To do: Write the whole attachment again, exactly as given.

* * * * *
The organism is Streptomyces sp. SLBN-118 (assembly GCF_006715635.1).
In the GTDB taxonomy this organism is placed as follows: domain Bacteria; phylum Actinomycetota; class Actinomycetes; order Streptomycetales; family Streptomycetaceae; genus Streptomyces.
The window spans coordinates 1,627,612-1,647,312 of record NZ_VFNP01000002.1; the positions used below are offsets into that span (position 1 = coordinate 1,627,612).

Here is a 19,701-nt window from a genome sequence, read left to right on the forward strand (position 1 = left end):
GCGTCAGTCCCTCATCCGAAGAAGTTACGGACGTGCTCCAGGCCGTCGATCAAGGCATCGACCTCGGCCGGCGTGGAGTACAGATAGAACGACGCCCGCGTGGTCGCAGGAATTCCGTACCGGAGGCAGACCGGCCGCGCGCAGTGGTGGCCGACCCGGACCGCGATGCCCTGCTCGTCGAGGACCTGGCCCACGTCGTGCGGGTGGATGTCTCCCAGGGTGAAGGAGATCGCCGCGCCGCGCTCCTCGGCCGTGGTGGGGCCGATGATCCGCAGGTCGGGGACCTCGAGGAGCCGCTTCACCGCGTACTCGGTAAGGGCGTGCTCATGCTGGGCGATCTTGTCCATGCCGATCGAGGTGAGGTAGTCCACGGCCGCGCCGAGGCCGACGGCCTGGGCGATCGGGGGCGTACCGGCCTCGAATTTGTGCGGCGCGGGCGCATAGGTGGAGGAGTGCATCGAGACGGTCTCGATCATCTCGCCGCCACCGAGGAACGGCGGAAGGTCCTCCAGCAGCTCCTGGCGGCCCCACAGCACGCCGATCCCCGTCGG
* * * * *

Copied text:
The organism is Streptomyces sp. SLBN-118 (assembly GCF_006715635.1).
In the GTDB taxonomy this organism is placed as follows: domain Bacteria; phylum Actinomycetota; class Actinomycetes; order Streptomycetales; family Streptomycetaceae; genus Streptomyces.
The window spans coordinates 1,627,612-1,647,312 of record NZ_VFNP01000002.1; the positions used below are offsets into that span (position 1 = coordinate 1,627,612).

Here is a 19,701-nt window from a genome sequence, read left to right on the forward strand (position 1 = left end):
GCGTCAGTCCCTCATCCGAAGAAGTTACGGACGTGCTCCAGGCCGTCGATCAAGGCATCGACCTCGGCCGGCGTGGAGTACAGATAGAACGACGCCCGCGTGGTCGCAGGAATTCCGTACCGGAGGCAGACCGGCCGCGCGCAGTGGTGGCCGACCCGGACCGCGATGCCCTGCTCGTCGAGGACCTGGCCCACGTCGTGCGGGTGGATGTCTCCCAGGGTGAAGGAGATCGCCGCGCCGCGCTCCTCGGCCGTGGTGGGGCCGATGATCCGCAGGTCGGGGACCTCGAGGAGCCGCTTCACCGCGTACTCGGTAAGGGCGTGCTCATGCTGGGCGATCTTGTCCATGCCGATCGAGGTGAGGTAGTCCACGGCCGCGCCGAGGCCGACGGCCTGGGCGATCGGGGGCGTACCGGCCTCGAATTTGTGCGGCGCGGGCGCATAGGTGGAGGAGTGCATCGAGACGGTCTCGATCATCTCGCCGCCACCGAGGAACGGCGGAAGGTCCTCCAGCAGCTCCTGGCGGCCCCACAGCACGCCGATCCCCGTCGG